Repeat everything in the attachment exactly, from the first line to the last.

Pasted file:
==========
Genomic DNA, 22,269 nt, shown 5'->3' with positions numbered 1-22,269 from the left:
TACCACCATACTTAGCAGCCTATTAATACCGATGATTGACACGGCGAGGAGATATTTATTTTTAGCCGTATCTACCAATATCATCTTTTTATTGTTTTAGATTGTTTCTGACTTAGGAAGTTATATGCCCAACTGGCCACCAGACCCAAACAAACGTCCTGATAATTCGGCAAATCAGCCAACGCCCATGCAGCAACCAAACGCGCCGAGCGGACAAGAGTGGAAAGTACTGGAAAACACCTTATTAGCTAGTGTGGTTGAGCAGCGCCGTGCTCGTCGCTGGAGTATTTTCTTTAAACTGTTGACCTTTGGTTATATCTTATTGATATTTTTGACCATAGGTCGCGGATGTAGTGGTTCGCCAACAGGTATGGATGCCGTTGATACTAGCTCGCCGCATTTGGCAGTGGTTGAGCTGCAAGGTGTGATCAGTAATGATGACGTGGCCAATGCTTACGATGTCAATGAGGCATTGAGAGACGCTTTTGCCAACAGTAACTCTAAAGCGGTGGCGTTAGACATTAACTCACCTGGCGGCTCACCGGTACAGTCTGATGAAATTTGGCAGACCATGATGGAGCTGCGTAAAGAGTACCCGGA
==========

Genomic DNA, 22,269 nt, shown 5'->3' with positions numbered 1-22,269 from the left:
TACCACCATACTTAGCAGCCTATTAATACCGATGATTGACACGGCGAGGAGATATTTATTTTTAGCCGTATCTACCAATATCATCTTTTTATTGTTTTAGATTGTTTCTGACTTAGGAAGTTATATGCCCAACTGGCCACCAGACCCAAACAAACGTCCTGATAATTCGGCAAATCAGCCAACGCCCATGCAGCAACCAAACGCGCCGAGCGGACAAGAGTGGAAAGTACTGGAAAACACCTTATTAGCTAGTGTGGTTGAGCAGCGCCGTGCTCGTCGCTGGAGTATTTTCTTTAAACTGTTGACCTTTGGTTATATCTTATTGATATTTTTGACCATAGGTCGCGGATGTAGTGGTTCGCCAACAGGTATGGATGCCGTTGATACTAGCTCGCCGCATTTGGCAGTGGTTGAGCTGCAAGGTGTGATCAGTAATGATGACGTGGCCAATGCTTACGATGTCAATGAGGCATTGAGAGACGCTTTTGCCAACAGTAACTCTAAAGCGGTGGCGTTAGACATTAACTCACCTGGCGGCTCACCGGTACAGTCTGATGAAATTTGGCAGACCATGATGGAGCTGCGTAAAGAGTACCCGGA